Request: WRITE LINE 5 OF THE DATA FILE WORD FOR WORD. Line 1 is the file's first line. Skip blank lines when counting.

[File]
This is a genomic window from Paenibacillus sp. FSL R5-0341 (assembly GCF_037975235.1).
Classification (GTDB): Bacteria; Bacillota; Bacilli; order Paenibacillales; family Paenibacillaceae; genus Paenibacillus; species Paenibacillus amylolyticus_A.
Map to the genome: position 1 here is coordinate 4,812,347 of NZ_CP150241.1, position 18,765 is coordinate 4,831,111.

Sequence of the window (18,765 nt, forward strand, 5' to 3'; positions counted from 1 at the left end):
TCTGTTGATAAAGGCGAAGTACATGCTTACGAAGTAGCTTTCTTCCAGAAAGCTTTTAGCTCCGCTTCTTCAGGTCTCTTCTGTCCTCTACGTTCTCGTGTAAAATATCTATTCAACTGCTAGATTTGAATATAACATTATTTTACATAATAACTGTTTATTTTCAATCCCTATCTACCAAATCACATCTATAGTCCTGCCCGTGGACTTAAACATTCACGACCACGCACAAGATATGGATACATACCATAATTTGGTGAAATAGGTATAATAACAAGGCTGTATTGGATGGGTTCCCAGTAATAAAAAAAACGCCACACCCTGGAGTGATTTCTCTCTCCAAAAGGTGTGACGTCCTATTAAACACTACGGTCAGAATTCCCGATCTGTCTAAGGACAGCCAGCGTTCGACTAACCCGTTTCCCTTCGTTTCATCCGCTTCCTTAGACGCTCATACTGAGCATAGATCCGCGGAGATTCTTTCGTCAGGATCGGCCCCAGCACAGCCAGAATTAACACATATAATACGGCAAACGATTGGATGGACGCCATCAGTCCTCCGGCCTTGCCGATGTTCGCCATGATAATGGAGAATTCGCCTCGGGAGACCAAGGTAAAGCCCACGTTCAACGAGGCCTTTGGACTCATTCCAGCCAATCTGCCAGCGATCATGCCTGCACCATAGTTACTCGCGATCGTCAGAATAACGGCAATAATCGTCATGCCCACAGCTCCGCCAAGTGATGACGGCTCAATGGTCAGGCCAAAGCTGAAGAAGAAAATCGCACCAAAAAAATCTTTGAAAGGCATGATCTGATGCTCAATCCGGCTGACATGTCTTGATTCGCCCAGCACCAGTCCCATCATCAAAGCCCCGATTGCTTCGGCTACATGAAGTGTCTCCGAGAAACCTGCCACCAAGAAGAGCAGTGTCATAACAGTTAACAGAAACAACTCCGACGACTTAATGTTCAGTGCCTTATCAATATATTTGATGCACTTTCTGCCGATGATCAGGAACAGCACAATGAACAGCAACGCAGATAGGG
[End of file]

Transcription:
TCTGTTGATAAAGGCGAAGTACATGCTTACGAAGTAGCTTTCTTCCAGAAAGCTTTTAGCTCCGCTTCTTCAGGTCTCTTCTGTCCTCTACGTTCTCGTGTAAAATATCTATTCAACTGCTAGATTTGAATATAACATTATTTTACATAATAACTGTTTATTTTCAATCCCTATCTACCAAATCACATCTATAGTCCTGCCCGTGGACTTAAACATTCACGACCACGCACAAGATATGGATACATACCATAATTTGGTGAAATAGGTATAATAACAAGGCTGTATTGGATGGGTTCCCAGTAATAAAAAAAACGCCACACCCTGGAGTGATTTCTCTCTCCAAAAGGTGTGACGTCCTATTAAACACTACGGTCAGAATTCCCGATCTGTCTAAGGACAGCCAGCGTTCGACTAACCCGTTTCCCTTCGTTTCATCCGCTTCCTTAGACGCTCATACTGAGCATAGATCCGCGGAGATTCTTTCGTCAGGATCGGCCCCAGCACAGCCAGAATTAACACATATAATACGGCAAACGATTGGATGGACGCCATCAGTCCTCCGGCCTTGCCGATGTTCGCCATGATAATGGAGAATTCGCCTCGGGAGACCAAGGTAAAGCCCACGTTCAACGAGGCCTTTGGACTCATTCCAGCCAATCTGCCAGCGATCATGCCTGCACCATAGTTACTCGCGATCGTCAGAATAACGGCAATAATCGTCATGCCCACAGCTCCGCCAAGTGATGACGGCTCAATGGTCAGGCCAAAGCTGAAGAAGAAAATCGCACCAAAAAAATCTTTGAAAGGCATGATCTGATGCTCAATCCGGCTGACATGTCTTGATTCGCCCAGCACCAGTCCCATCATCAAAGCCCCGATTGCTTCGGCTACATGAAGTGTCTCCGAGAAACCTGCCACCAAGAAGAGCAGTGTCATAACAGTTAACAGAAACAACTCCGACGACTTAATGTTCAGTGCCTTATCAATATATTTGATGCACTTTCTGCCGATGATCAGGAACAGCACAATGAACAGCAACGCAGATAGGG